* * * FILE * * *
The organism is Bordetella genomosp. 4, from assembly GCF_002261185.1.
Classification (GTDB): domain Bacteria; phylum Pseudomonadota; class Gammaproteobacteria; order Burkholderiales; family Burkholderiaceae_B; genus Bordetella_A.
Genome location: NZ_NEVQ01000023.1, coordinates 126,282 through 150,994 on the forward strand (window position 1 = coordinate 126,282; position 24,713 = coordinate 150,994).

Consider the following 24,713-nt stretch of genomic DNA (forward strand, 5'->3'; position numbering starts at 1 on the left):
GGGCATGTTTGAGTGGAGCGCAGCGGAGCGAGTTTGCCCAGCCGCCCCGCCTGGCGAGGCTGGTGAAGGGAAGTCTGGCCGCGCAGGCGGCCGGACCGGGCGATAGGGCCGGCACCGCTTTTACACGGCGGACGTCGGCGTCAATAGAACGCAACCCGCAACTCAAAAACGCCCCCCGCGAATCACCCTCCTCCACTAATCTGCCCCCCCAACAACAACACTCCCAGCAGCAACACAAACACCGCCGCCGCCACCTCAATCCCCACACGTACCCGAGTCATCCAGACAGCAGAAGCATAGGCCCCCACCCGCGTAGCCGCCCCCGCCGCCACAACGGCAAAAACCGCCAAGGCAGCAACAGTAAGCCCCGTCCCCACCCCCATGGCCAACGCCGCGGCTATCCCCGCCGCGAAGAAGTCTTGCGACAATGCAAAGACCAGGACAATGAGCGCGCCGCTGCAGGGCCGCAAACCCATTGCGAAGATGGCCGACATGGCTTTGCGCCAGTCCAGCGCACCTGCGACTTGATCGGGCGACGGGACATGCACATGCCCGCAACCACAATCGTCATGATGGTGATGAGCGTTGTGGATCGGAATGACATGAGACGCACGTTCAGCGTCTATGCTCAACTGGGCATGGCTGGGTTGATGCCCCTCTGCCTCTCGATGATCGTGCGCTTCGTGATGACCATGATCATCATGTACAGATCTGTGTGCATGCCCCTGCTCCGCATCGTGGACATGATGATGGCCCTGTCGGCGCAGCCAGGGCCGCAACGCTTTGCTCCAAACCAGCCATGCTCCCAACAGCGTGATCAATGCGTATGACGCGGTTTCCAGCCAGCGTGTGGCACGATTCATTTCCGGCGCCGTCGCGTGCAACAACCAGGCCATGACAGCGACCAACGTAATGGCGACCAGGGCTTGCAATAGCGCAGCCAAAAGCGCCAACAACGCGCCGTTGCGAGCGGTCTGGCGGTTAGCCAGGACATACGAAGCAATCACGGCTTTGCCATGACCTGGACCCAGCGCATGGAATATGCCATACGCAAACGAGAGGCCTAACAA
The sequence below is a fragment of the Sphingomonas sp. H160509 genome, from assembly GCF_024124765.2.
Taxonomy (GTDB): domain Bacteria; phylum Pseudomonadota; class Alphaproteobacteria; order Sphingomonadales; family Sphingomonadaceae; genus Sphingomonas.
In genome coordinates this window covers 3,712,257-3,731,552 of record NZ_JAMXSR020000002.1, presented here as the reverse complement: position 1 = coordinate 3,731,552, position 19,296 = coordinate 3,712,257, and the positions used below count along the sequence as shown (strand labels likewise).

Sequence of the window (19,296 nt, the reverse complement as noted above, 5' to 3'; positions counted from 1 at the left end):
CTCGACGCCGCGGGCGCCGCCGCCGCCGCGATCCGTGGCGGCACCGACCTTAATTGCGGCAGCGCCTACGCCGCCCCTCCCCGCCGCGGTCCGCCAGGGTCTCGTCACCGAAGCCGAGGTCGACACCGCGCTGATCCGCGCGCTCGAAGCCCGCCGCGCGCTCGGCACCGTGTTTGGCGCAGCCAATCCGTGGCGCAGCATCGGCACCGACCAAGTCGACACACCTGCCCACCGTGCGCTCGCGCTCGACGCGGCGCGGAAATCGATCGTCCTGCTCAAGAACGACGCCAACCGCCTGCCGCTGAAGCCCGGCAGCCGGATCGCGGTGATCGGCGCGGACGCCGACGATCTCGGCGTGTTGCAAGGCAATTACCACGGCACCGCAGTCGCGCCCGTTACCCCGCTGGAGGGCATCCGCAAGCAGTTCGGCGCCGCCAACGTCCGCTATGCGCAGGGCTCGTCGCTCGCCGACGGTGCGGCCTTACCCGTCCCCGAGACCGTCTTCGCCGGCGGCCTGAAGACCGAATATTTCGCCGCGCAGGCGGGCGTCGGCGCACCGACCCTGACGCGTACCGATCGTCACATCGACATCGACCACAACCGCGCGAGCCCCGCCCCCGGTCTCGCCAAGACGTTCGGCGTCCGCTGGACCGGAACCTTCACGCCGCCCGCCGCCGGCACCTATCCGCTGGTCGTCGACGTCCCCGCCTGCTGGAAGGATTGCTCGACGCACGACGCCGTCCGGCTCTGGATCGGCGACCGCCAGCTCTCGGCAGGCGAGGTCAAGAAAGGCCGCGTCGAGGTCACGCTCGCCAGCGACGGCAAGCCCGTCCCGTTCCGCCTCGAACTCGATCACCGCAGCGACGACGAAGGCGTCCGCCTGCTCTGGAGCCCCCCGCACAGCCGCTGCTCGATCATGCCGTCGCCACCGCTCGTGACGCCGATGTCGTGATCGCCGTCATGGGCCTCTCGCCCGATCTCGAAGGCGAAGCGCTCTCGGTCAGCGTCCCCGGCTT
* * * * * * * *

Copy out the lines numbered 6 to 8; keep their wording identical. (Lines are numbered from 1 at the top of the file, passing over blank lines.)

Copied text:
The sequence below is a fragment of the Sphingomonas sp. H160509 genome, from assembly GCF_024124765.2.
Taxonomy (GTDB): domain Bacteria; phylum Pseudomonadota; class Alphaproteobacteria; order Sphingomonadales; family Sphingomonadaceae; genus Sphingomonas.
In genome coordinates this window covers 3,712,257-3,731,552 of record NZ_JAMXSR020000002.1, presented here as the reverse complement: position 1 = coordinate 3,731,552, position 19,296 = coordinate 3,712,257, and the positions used below count along the sequence as shown (strand labels likewise).